My title is actually a warning from Coleraine Coastguards. Tonight they were tasked with rescuing youths who had jumped from cliffs into the sea – dangerous at any time but particularly so with the prevailing winds. This is what they wrote:
At 19:40 this evening the Coleraine Team was tasked to a report of persons in difficulty in the water at the Herring Pond, Portstewart. A group of young persons had been jumping into the sea when two of their party got into difficulties. Their friends helped them to the safety of the shore and all were safe.
The sea conditions were very dangerous with a combination of strong winds, big swell and high tide. With the recent tragedy at Dunluce we would strongly warn of the dangers of tombstoning and swimming in dangerous conditions. Please, no more tragedies.
Over this summer there have been many tragedies where young people have jumped off cliffs and high points into water with fatal consequences. The message is clear, don’t jump into the unknown!
However, in life there is sometimes a time when a different sort of jump, a virtual jump presents itself – I wrote a true but disguised story yesterday of someone having the chance to leave a relationship and go off with someone she had only spoken a couple of sentences to but had never seen. Maybe that jump into the unknown, had she jumped, would have brought less unhappiness than unjumping did!
As a writer, my characters are always jumping into the unknown, it’s a major situation in many novels; sometimes the jump is into danger – as with the foolish young men jumping off cliffs, sometimes it’s escaping danger or a harming situation they are in, sometimes it’s a spontaneous desire for adventure, or love, or travel, or new challenges. Sometimes the spontaneous ‘jump’ is caused by others actions – not necessarily harmful, an exchanged glance between strangers, a train which stops and goes no further at an unintended station, taking the wrong turning, watching a film or play you didn’t mean to because you went to the wrong cinema/theatre, or the right cinema/theatre at the wrong time. Sometimes a jump is jumped through boredom, or weariness of the sameness of life/job/relationship/situation and a desire for something better and brighter.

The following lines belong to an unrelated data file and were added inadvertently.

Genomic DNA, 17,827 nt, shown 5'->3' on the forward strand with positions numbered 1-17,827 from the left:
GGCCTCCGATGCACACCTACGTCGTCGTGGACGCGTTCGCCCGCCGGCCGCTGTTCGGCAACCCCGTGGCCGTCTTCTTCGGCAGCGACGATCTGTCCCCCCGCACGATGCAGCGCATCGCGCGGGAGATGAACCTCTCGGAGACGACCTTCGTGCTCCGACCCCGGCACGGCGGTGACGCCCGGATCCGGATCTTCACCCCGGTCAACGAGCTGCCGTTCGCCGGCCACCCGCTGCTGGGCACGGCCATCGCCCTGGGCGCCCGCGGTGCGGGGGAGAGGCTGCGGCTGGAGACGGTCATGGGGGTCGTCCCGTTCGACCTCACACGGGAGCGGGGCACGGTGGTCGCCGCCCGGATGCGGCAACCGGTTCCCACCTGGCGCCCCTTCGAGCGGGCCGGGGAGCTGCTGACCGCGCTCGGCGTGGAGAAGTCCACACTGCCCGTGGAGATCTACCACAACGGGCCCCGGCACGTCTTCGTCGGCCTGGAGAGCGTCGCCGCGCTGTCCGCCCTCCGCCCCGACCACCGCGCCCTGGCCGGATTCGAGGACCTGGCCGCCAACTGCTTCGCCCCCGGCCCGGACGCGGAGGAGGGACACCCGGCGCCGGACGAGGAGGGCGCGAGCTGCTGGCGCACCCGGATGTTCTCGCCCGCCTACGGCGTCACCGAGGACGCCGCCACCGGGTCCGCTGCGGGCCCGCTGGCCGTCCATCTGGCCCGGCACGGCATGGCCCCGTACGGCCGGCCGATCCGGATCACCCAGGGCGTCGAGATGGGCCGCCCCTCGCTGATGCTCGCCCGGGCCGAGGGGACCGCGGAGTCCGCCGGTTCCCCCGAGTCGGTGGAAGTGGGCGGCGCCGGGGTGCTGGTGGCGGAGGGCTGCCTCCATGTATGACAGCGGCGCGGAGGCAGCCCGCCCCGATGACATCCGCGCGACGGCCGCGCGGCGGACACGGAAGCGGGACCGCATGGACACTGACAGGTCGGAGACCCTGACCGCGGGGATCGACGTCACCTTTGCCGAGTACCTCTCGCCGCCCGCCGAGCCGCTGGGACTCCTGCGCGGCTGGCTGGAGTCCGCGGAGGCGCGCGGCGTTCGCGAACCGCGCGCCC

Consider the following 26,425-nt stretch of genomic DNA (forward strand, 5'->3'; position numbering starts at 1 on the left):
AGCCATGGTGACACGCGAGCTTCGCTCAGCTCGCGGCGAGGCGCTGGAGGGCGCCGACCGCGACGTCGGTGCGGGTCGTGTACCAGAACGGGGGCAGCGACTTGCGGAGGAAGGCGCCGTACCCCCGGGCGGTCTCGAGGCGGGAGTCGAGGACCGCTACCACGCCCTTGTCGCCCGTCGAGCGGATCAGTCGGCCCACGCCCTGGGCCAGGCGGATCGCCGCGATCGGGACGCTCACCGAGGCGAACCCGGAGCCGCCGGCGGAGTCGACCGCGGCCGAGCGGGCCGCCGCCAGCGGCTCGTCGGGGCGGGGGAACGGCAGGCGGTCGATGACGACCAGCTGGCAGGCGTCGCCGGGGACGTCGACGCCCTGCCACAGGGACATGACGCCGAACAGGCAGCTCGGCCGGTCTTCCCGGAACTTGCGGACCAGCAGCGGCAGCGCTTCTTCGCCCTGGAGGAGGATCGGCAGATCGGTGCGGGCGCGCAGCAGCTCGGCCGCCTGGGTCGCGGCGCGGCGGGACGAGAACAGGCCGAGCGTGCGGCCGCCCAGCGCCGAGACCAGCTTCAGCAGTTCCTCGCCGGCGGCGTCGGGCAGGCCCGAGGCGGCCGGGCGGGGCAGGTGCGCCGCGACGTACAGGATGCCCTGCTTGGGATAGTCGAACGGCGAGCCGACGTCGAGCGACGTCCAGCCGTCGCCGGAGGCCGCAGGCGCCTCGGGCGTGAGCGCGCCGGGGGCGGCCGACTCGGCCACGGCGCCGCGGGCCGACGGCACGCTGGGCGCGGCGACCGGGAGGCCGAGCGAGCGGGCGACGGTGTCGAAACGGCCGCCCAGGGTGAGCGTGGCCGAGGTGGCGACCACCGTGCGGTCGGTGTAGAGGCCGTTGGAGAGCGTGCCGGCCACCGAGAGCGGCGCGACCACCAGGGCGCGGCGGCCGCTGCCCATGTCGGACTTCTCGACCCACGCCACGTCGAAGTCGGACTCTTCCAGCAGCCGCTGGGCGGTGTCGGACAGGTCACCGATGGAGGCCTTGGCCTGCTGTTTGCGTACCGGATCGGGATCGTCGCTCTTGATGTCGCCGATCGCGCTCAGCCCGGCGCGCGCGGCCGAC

For a writer, maybe the sensible advice from the coastguard should be ignored in a fictional situation! Yes, go – jump into the unknown!
You can find out more about the Coleraine Coastguards her: